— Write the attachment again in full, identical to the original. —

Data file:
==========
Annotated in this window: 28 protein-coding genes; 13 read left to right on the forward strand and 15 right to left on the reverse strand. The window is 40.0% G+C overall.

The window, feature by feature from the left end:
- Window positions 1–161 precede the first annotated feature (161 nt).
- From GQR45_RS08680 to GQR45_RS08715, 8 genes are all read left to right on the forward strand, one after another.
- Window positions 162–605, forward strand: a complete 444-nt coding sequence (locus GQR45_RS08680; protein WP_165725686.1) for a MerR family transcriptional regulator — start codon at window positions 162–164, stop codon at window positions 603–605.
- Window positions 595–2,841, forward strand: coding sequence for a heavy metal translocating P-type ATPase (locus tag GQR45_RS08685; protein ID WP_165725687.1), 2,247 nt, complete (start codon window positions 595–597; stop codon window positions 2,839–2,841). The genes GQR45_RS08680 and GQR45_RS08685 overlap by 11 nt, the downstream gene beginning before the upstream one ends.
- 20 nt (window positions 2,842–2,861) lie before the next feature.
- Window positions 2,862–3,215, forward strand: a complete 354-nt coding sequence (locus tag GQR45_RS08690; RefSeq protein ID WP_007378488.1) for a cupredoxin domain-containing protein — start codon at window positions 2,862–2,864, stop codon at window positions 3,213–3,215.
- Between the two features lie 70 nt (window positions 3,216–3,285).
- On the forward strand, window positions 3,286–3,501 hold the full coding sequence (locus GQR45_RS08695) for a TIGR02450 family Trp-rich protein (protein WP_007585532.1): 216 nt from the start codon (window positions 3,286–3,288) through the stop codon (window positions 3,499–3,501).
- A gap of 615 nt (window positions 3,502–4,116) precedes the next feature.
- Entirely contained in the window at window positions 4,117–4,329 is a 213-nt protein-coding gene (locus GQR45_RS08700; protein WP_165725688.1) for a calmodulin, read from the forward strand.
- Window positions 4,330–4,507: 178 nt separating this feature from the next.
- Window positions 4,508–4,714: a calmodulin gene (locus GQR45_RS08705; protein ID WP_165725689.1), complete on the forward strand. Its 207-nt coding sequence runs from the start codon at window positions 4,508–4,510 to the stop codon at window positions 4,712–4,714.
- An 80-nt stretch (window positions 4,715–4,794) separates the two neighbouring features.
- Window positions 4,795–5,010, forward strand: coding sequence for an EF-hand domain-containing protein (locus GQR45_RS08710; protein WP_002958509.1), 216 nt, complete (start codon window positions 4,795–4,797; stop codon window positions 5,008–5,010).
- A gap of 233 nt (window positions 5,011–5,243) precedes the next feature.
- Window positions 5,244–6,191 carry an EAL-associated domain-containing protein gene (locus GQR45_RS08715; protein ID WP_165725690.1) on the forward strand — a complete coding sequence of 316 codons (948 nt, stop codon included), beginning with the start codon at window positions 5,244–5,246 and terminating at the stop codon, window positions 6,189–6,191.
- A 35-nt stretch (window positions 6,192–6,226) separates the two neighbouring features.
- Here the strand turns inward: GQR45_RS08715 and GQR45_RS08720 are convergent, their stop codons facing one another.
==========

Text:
Annotated in this window: 28 protein-coding genes; 13 read left to right on the forward strand and 15 right to left on the reverse strand. The window is 40.0% G+C overall.

The window, feature by feature from the left end:
- Window positions 1–161 precede the first annotated feature (161 nt).
- From GQR45_RS08680 to GQR45_RS08715, 8 genes are all read left to right on the forward strand, one after another.
- Window positions 162–605, forward strand: a complete 444-nt coding sequence (locus GQR45_RS08680; protein WP_165725686.1) for a MerR family transcriptional regulator — start codon at window positions 162–164, stop codon at window positions 603–605.
- Window positions 595–2,841, forward strand: coding sequence for a heavy metal translocating P-type ATPase (locus tag GQR45_RS08685; protein ID WP_165725687.1), 2,247 nt, complete (start codon window positions 595–597; stop codon window positions 2,839–2,841). The genes GQR45_RS08680 and GQR45_RS08685 overlap by 11 nt, the downstream gene beginning before the upstream one ends.
- 20 nt (window positions 2,842–2,861) lie before the next feature.
- Window positions 2,862–3,215, forward strand: a complete 354-nt coding sequence (locus tag GQR45_RS08690; RefSeq protein ID WP_007378488.1) for a cupredoxin domain-containing protein — start codon at window positions 2,862–2,864, stop codon at window positions 3,213–3,215.
- Between the two features lie 70 nt (window positions 3,216–3,285).
- On the forward strand, window positions 3,286–3,501 hold the full coding sequence (locus GQR45_RS08695) for a TIGR02450 family Trp-rich protein (protein WP_007585532.1): 216 nt from the start codon (window positions 3,286–3,288) through the stop codon (window positions 3,499–3,501).
- A gap of 615 nt (window positions 3,502–4,116) precedes the next feature.
- Entirely contained in the window at window positions 4,117–4,329 is a 213-nt protein-coding gene (locus GQR45_RS08700; protein WP_165725688.1) for a calmodulin, read from the forward strand.
- Window positions 4,330–4,507: 178 nt separating this feature from the next.
- Window positions 4,508–4,714: a calmodulin gene (locus GQR45_RS08705; protein ID WP_165725689.1), complete on the forward strand. Its 207-nt coding sequence runs from the start codon at window positions 4,508–4,510 to the stop codon at window positions 4,712–4,714.
- An 80-nt stretch (window positions 4,715–4,794) separates the two neighbouring features.
- Window positions 4,795–5,010, forward strand: coding sequence for an EF-hand domain-containing protein (locus GQR45_RS08710; protein WP_002958509.1), 216 nt, complete (start codon window positions 4,795–4,797; stop codon window positions 5,008–5,010).
- A gap of 233 nt (window positions 5,011–5,243) precedes the next feature.
- Window positions 5,244–6,191 carry an EAL-associated domain-containing protein gene (locus GQR45_RS08715; protein ID WP_165725690.1) on the forward strand — a complete coding sequence of 316 codons (948 nt, stop codon included), beginning with the start codon at window positions 5,244–5,246 and terminating at the stop codon, window positions 6,189–6,191.
- A 35-nt stretch (window positions 6,192–6,226) separates the two neighbouring features.
- Here the strand turns inward: GQR45_RS08715 and GQR45_RS08720 are convergent, their stop codons facing one another.